As the political drama in Karnataka unfolds, the Constitutional role of the Speaker, to accept or reject resignations, becomes crucial for further course of action, which will script the health of democracy.
However, as much as the onus is on the Speaker, MLAs too are equally responsible to uphold democratic and constitutional values. It seems that authors of the Indian constitution may have prophesied and laid down clear rules to avoid the dilution of democracy for personal gains.
The Constitution refers to the possibility of resignation by an MLA under Article 190 under the title ‘vacation of seats’. This Article talks about vacating a seat when an elected representative ends up holding membership in more than one House.
For example, if a member of legislative council (MLC) gets elected to the legislative assembly or Lok Sabha, she/he must choose to retain just one within the prescribed time frame.
Conditions for genuine resignation
Article 190(3)(b) says a seat will become vacant if an elected representative “resigns his seat by writing under his hand (or resignation) addressed to the Speaker or the Chairman, as the case may be, and his resignation is accepted.”
However, this is followed by a proviso.
“Provided that in the case of any resignation referred to in sub-clause (b), if from information received or otherwise and after making such inquiry as he thinks fit, the Speaker or Chairman, as the case may be, is satisfied that such resignation is not voluntary and genuine, he shall not accept such resignation.”
There are three requirements of resignation:
- It should be in writing
2. Under his (legislator’s) hand
3. Letter should be addressed to Speaker or Chairman
4. Should have been accepted by Speaker or Chairman
Article 190 specified certain duties to the Speaker or Chairman before accepting anybody’s resignation. They are
- Speaker or Chairman has to conduct an inquiry
2. The process of inquiry is as he thinks fit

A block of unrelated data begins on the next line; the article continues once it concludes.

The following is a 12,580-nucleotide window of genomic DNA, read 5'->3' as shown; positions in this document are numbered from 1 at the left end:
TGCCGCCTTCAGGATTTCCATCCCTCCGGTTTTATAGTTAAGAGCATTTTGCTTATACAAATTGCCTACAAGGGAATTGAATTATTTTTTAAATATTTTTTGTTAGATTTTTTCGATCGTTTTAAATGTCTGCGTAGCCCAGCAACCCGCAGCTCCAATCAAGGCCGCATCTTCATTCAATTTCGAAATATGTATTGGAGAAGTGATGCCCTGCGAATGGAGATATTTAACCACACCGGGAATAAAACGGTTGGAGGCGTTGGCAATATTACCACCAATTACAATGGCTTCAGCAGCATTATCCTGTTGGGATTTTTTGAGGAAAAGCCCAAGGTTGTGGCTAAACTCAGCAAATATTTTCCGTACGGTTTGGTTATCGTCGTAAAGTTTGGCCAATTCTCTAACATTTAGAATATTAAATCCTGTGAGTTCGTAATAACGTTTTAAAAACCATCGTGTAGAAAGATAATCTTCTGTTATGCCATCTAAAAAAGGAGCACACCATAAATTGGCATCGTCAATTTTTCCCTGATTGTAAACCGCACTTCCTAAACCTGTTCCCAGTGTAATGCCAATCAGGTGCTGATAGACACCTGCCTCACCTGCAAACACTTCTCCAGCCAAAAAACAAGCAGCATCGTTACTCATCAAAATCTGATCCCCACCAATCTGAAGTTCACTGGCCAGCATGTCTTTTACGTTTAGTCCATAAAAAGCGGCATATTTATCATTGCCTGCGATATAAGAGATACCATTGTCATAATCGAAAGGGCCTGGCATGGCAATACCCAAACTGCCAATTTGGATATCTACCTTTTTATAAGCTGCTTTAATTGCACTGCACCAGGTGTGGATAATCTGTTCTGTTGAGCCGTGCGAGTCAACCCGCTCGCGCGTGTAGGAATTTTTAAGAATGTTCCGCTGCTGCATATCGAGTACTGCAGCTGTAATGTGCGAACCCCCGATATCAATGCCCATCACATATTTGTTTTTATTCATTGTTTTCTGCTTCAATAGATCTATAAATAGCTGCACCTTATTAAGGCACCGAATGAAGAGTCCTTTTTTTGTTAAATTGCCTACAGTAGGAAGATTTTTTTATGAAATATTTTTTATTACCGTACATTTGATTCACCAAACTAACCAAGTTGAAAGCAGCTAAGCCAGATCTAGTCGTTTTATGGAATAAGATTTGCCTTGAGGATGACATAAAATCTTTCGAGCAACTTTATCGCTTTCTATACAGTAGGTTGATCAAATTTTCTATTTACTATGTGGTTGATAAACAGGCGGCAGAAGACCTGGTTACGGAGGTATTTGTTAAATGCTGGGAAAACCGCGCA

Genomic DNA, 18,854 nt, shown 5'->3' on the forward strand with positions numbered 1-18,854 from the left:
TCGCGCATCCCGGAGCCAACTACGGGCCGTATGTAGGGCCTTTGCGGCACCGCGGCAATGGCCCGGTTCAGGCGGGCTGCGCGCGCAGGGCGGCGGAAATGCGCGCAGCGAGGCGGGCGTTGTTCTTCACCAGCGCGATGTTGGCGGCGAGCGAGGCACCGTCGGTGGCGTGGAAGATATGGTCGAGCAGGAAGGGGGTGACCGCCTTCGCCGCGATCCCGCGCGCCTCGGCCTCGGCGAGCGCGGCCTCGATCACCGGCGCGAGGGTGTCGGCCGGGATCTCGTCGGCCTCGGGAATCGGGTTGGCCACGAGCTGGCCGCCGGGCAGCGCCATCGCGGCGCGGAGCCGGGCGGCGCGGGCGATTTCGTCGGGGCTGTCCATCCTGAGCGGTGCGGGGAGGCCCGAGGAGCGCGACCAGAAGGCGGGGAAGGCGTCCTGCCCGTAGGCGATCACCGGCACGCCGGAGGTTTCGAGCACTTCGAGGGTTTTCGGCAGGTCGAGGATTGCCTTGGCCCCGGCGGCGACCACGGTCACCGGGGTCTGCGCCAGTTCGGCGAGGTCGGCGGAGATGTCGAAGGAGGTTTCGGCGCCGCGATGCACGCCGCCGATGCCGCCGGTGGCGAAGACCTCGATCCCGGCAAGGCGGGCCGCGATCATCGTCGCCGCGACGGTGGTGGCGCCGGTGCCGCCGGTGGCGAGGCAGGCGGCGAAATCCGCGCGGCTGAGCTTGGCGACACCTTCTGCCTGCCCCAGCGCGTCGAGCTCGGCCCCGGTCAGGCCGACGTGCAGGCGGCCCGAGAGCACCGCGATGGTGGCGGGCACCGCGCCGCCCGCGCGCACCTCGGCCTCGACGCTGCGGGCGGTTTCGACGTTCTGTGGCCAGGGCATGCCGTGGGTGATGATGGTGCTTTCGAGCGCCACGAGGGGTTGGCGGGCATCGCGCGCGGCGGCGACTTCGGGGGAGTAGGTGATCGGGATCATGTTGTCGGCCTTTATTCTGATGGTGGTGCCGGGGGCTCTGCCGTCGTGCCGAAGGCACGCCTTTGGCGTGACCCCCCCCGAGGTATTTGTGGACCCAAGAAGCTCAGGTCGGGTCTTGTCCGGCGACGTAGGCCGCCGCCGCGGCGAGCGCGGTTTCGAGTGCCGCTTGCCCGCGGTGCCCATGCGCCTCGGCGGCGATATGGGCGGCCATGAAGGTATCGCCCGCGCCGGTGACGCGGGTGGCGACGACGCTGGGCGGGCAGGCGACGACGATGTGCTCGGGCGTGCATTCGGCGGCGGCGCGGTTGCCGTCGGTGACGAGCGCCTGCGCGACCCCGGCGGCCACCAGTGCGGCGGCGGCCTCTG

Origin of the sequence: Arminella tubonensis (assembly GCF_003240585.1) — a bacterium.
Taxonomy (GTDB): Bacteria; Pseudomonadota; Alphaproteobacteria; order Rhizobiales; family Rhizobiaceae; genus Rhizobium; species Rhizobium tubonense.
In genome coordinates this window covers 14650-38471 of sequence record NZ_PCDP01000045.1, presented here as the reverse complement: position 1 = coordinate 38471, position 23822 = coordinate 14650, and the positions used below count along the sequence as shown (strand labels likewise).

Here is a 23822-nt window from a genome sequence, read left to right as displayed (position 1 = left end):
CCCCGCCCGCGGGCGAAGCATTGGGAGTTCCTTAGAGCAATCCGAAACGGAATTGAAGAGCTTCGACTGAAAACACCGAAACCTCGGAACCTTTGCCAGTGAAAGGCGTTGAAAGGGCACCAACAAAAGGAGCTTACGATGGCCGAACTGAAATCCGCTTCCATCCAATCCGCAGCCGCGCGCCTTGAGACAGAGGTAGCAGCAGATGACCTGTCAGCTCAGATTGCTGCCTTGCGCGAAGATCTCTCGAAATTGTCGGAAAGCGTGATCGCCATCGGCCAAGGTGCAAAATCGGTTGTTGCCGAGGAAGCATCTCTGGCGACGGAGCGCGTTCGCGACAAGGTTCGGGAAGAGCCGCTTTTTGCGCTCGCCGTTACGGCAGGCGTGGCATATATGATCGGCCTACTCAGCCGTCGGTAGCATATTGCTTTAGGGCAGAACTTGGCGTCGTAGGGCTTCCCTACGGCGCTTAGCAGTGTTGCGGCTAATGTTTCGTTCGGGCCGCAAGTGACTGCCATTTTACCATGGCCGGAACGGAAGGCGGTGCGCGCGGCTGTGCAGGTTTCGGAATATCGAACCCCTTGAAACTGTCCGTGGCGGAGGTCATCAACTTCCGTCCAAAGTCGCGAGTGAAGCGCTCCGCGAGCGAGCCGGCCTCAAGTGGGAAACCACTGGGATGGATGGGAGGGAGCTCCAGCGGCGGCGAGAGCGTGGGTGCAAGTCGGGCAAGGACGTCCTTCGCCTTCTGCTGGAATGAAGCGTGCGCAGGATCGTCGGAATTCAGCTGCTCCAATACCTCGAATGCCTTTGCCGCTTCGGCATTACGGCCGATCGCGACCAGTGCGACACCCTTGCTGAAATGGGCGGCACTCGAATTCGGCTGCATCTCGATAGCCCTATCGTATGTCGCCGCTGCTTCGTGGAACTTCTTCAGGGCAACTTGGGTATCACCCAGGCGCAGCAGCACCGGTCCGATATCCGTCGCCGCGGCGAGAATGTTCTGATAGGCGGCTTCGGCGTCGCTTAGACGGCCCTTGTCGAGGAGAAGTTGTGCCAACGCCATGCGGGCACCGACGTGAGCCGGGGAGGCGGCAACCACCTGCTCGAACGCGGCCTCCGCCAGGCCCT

3. Speaker or Chairman should be satisfied that such resignation is voluntary and genuine.
However, according to Article 190, Karnataka Assembly Speaker K R Ramesh Kumar has a duty not to accept the resignations if he is not satisfied that they are voluntary and genuine.
Duty not to resign
The Constitution doesn’t encourage legislators to resign without any genuine reason. No political party or any other agency can induce, force or blackmail any legislator to resign to help serve the political interests of a party. The rationale behind this is the expense behind holding an election and the responsibility of an elected representative for a period of five years not to throw away the mandate in between.
The Karnataka Speaker must convince himself through inquiry if the reasons behind the resignation are genuine.
The political atmosphere after poll defeats shows that there is pressure on legislators with tempting inducements. Five-star hotels are arranged and special flights are hired for their transport. It is not known if individual MLAs are spending such huge amounts from their own pockets or if someone else is bearing the cost.
If the bills are paid by legislators, the Speaker may find a reason to satisfy that resignation is voluntary. However, if somebody else is paying, then the resignation is not genuine. The very fact that the MLAs are put in luxurious, “custodial camp” shows someone is interested in keeping them out of reach from their own party leaders and to keep them in touch, with the group having vested interest in their dissent.
If a legislator genuinely wants to go on a holiday or remain disconnected from political activity for peace, it’s unlikely that she/he will go to a five-star hotel with fellow legislators.
The very fact that most of the MLAs are in a custodial camp shows that the resignations are not voluntary and genuine. Prima facie, there are no reasons for these legislators to resign, except to topple the present government and lend support to another government. If these legislators join the next coalition, that will be final proof of resignation as not voluntary and not genuine.
Every legislator who resigns has a duty to inform the Speaker why she/he is resigning and prove the reasons to be true. If not, it will amount to conspiracy against the government in breach of Constitutional norms.
(The author is a professor of Constitutional Law at Bennett University and ex-Central Information Commissioner.)
(The Federal seeks to present views and opinions from all sides of the spectrum. The information, ideas or opinions in the articles are of the author and do not reflect the views of the website.)